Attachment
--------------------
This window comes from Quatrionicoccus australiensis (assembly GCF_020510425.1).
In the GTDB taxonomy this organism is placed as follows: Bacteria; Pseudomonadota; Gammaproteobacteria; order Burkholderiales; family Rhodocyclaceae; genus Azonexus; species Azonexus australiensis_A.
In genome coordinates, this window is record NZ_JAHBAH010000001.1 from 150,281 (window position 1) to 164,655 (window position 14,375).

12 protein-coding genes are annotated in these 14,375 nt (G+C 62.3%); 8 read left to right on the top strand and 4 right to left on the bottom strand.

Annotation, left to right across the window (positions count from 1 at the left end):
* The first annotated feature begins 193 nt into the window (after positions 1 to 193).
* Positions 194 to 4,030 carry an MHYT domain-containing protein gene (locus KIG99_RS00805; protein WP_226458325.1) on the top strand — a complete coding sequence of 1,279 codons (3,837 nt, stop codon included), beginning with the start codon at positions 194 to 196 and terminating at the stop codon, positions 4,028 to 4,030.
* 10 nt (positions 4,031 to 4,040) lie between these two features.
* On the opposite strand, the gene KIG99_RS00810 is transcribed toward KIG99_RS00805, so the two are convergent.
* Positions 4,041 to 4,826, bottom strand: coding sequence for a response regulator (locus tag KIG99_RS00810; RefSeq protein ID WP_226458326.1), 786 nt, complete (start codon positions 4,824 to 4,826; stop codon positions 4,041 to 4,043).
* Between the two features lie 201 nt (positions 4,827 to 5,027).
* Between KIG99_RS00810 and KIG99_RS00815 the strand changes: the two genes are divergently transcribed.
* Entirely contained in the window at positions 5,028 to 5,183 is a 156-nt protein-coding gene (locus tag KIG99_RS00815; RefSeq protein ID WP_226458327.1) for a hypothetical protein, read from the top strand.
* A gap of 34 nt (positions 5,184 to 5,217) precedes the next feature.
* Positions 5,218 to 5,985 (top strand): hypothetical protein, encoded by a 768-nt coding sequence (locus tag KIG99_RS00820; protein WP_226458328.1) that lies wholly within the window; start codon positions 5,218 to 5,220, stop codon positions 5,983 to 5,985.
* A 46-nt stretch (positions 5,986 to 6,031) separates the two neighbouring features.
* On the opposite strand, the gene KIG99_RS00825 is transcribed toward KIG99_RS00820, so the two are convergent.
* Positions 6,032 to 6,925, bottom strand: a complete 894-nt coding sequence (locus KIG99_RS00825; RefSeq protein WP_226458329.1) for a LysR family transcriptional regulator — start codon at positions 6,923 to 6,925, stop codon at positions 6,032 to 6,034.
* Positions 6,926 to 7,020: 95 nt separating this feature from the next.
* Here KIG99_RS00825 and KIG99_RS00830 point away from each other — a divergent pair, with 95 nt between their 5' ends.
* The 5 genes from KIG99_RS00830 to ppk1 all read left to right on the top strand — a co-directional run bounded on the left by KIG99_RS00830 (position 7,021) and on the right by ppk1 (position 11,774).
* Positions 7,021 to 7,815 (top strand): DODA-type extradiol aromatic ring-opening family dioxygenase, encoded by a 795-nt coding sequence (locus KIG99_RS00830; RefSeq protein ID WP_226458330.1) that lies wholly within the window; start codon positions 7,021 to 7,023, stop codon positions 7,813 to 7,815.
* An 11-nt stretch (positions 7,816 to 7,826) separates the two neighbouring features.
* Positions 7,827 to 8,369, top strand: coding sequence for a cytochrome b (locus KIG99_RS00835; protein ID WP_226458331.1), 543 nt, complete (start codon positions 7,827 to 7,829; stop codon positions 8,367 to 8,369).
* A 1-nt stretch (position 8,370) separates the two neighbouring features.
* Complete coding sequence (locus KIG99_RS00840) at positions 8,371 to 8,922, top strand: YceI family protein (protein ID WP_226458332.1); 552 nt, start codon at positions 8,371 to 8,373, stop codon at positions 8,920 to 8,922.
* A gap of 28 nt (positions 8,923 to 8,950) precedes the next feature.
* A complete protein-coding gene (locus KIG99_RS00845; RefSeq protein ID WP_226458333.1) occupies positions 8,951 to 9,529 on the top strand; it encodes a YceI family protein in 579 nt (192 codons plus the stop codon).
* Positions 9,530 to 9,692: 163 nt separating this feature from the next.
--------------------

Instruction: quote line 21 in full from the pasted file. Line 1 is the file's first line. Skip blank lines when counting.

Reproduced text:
* The 5 genes from KIG99_RS00830 to ppk1 all read left to right on the top strand — a co-directional run bounded on the left by KIG99_RS00830 (position 7,021) and on the right by ppk1 (position 11,774).